The recently launched Global Tailings Standards Review’s Principle Seven says that what must be addressed is wholescale, including the “design, implementation and operation of monitoring systems to manage risk at all phases of the facility lifecycle, including closure.”
The question regarding the best monitoring method can be answered for the three stages of tailings lifespan including: pre-construction and starter dam/embankment, operational stage, and rehabilitation and closure. All these stages have both similar and dissimilar aspects that require different monitored methods – all of which play a major part in the stability of a tailings dam’s structural integrity. But the most critical monitoring will be during operational stages of the tailings facility (performance-based monitoring) and the rehabilitation stage leading to closure, with the latter probably more involving surface water management and groundwater quality, from an environmental perspective.
Tailings properties that impact design, stability and drainage are in-place and relative density, plasticity, compressibility, consolidation, shear strength, stress parameter (Vick, 1990). These parameters can be monitored at different stages of tailings dam operation and combined with other considerations for monitoring techniques, an effective monitoring system can be determined, after scrutinizing the most specific parameters likely to affect a tailings dam. From that perspective, it then makes it difficult to recommend a “one-size fits all” kind of monitoring system as pre-construction, performance and post-construction monitoring strategies heavily depend on site specifics characteristic to the location of the tailings facility.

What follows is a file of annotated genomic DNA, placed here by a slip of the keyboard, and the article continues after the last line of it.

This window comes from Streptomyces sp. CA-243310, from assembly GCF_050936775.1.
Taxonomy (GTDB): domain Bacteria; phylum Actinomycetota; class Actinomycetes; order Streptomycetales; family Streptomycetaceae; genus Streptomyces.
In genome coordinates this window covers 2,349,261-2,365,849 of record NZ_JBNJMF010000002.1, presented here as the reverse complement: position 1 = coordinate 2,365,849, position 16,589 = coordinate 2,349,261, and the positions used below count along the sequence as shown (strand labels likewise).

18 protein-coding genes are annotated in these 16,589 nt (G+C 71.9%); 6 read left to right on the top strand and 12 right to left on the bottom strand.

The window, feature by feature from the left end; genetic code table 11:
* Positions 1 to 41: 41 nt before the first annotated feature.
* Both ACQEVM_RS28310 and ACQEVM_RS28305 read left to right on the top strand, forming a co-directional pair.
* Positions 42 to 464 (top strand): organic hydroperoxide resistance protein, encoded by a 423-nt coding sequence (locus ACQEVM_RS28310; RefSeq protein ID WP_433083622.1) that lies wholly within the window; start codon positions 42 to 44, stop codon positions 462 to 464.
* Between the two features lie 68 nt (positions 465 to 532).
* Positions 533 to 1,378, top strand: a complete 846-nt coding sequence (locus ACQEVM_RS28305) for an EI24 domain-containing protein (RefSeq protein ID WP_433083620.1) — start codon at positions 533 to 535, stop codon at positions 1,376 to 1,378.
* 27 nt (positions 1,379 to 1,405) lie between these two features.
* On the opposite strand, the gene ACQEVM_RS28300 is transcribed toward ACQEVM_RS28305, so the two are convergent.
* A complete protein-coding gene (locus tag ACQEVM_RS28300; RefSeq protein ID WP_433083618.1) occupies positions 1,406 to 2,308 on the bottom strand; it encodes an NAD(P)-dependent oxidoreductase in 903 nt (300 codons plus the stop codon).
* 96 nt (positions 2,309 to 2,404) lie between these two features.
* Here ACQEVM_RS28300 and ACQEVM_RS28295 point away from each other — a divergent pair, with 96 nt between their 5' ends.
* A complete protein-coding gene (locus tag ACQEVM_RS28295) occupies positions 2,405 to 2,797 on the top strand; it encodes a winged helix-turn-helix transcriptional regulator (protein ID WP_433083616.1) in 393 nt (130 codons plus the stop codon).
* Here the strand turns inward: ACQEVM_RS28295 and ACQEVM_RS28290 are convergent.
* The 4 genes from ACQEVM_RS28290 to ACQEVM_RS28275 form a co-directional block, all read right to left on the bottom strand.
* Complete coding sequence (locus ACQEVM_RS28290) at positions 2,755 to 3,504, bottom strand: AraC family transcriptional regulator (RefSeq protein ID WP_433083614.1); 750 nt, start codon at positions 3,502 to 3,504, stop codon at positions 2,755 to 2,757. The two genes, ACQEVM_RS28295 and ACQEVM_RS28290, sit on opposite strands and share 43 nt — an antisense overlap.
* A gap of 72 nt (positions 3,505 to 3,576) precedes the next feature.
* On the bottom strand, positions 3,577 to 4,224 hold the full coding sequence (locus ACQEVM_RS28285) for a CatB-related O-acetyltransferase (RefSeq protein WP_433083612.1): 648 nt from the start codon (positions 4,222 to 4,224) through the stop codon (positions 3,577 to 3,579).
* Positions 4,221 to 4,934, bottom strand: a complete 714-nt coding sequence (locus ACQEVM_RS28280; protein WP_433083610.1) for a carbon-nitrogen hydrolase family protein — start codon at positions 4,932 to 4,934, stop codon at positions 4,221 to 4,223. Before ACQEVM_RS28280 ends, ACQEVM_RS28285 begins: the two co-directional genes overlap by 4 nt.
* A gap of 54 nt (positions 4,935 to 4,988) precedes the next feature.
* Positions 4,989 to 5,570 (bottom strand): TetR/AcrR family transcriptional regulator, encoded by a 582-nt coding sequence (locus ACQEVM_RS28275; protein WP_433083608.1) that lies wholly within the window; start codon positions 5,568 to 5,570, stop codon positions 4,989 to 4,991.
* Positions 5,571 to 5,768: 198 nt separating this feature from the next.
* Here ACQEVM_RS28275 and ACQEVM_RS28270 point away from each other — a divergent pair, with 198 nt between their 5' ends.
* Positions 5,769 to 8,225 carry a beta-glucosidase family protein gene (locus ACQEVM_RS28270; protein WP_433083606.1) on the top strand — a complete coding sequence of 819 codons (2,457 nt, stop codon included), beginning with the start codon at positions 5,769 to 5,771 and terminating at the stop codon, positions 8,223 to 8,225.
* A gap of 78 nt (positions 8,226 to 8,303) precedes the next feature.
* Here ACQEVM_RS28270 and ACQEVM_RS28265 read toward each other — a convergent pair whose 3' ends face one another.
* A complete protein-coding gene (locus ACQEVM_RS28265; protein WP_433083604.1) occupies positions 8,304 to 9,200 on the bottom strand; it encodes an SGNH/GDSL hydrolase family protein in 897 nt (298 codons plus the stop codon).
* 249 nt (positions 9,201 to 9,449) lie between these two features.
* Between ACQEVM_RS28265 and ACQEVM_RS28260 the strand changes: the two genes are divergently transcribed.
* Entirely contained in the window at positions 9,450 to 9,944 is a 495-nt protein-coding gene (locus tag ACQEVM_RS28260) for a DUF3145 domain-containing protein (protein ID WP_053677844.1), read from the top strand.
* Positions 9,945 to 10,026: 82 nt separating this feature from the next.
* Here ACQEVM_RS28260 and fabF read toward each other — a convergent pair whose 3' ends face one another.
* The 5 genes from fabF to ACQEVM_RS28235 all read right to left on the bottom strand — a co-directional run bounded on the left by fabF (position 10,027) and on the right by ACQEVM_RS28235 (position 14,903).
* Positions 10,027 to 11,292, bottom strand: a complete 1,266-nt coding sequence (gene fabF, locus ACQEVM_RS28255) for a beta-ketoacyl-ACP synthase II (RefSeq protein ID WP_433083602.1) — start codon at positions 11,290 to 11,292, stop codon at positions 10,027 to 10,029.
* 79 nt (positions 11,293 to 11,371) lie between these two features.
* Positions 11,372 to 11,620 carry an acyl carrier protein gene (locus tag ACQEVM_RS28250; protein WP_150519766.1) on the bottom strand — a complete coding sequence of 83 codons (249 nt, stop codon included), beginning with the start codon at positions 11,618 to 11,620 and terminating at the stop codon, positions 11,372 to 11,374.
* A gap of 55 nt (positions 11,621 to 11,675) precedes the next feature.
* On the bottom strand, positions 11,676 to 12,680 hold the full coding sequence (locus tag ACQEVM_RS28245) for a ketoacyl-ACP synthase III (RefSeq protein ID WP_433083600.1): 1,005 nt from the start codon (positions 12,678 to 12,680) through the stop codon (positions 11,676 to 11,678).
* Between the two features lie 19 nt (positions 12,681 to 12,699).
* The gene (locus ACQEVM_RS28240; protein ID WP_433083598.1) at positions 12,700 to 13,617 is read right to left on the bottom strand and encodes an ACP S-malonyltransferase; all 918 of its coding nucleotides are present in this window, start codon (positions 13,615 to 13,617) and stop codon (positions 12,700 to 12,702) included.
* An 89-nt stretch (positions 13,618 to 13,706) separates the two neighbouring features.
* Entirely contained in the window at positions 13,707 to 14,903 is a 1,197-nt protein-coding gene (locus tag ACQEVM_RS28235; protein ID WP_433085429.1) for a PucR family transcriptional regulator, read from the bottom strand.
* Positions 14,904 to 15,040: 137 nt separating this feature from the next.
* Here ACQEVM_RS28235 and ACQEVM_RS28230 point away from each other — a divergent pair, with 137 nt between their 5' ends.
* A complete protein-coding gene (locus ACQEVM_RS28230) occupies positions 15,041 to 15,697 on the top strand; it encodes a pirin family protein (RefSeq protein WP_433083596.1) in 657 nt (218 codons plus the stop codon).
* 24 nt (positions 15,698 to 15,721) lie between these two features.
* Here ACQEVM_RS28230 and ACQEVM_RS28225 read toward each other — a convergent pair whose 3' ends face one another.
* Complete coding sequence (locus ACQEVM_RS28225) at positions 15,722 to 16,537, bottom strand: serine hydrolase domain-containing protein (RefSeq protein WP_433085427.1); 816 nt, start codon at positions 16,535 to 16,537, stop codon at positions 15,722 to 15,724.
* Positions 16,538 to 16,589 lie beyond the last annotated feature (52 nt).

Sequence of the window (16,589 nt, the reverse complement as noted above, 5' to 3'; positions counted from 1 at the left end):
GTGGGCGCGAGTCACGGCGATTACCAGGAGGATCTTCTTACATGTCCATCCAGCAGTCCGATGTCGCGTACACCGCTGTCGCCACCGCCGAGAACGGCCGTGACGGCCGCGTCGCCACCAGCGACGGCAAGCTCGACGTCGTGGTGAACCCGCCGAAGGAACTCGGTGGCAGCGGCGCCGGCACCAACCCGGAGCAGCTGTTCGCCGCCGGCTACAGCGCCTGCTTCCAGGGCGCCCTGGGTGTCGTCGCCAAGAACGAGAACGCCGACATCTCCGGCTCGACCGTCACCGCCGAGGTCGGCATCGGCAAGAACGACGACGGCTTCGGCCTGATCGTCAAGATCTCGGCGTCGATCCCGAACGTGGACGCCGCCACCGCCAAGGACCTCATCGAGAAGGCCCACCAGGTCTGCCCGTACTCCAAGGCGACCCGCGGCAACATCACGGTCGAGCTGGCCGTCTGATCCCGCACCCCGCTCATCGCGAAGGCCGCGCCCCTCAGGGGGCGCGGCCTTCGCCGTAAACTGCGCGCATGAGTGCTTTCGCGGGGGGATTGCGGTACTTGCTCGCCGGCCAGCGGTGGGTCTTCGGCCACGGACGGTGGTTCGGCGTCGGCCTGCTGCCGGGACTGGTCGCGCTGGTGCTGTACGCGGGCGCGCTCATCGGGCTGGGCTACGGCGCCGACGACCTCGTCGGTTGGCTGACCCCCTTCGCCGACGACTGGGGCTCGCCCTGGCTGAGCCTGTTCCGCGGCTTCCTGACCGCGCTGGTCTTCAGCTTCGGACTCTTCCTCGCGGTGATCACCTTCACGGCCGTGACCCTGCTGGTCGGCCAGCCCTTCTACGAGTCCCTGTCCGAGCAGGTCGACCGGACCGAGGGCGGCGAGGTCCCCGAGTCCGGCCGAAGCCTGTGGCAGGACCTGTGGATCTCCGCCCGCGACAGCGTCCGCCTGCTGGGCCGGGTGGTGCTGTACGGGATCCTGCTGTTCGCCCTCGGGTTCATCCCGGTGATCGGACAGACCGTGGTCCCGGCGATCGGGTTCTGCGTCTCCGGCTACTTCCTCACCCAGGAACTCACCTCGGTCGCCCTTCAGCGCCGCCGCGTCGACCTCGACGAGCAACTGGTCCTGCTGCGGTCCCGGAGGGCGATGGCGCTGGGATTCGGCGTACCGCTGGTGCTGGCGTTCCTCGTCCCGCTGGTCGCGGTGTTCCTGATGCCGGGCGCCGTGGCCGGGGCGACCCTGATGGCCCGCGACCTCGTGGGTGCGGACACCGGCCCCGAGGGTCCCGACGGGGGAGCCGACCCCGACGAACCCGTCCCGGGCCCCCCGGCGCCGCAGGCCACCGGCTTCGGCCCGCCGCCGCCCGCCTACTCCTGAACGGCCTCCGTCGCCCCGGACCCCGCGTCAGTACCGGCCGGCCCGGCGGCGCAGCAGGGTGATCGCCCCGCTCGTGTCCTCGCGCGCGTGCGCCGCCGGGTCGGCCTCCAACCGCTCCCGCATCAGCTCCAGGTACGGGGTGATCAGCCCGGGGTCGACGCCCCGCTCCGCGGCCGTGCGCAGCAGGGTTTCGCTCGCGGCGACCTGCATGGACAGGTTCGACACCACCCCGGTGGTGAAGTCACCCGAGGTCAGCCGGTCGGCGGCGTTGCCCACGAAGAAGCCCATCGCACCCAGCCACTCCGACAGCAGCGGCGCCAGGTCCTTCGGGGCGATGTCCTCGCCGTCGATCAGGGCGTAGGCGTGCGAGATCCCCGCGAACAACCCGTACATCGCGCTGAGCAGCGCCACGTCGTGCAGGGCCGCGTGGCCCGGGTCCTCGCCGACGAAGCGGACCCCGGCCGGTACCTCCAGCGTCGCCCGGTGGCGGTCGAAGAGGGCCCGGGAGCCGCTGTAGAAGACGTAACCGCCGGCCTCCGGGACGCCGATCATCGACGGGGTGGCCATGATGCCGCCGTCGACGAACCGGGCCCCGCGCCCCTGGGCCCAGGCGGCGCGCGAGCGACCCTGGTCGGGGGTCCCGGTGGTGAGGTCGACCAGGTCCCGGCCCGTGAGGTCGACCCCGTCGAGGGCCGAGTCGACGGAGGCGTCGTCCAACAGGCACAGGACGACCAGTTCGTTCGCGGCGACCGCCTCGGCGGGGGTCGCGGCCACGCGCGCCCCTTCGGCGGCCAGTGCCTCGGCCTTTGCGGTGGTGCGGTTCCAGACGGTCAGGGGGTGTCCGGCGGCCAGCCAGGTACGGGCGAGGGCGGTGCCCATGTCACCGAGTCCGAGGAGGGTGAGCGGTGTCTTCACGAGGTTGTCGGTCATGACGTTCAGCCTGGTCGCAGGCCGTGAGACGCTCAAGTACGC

Some of the considerations for monitoring techniques according to Tailings Dam safety Guidelines (modified ICOLD Bulletin 74, 1989) are:
• Life of tailings facility • Construction material and construction period • Time-dependent material changes i.e. physico-chemical changes during the lifespan of the tailing’s facility • Inadequate site investigations • Inadequate knowledge regarding the physical properties of the tailing’s material (rheology properties) • Chemical activities during different stages of the facility • Inaccessibility to certain areas tata require monitoring
The monitoring plan for the tailings dam structure should account for rate of placement of lift stages, material rheology, expected embankment deformations, static and dynamic pore pressure, phreatic surface levels and dynamic changes due to hydraulic surcharge and/or surcharge capacity (Probable Maximum Flood, PMF), spillway capacity (catchment area, inflow design for lag time, stage storage design etc.), and freeboard components (wind setup, wave run-up). In general terms, basic monitoring of tailings facilities should include:
• piezometers in embankments to monitor the phreatic surface against agreed trigger levels to maintain embankment stability • vibrating wire piezometers, standpipes, and bores to monitor groundwater mounding and outward movement beneath and surrounding the facility • surface water and groundwater quality sampling both upstream and downstream of the facility to check against agreed trigger levels • rehabilitation trials and monitoring of closure strategies, including slope treatments and covers, and revegetation performance.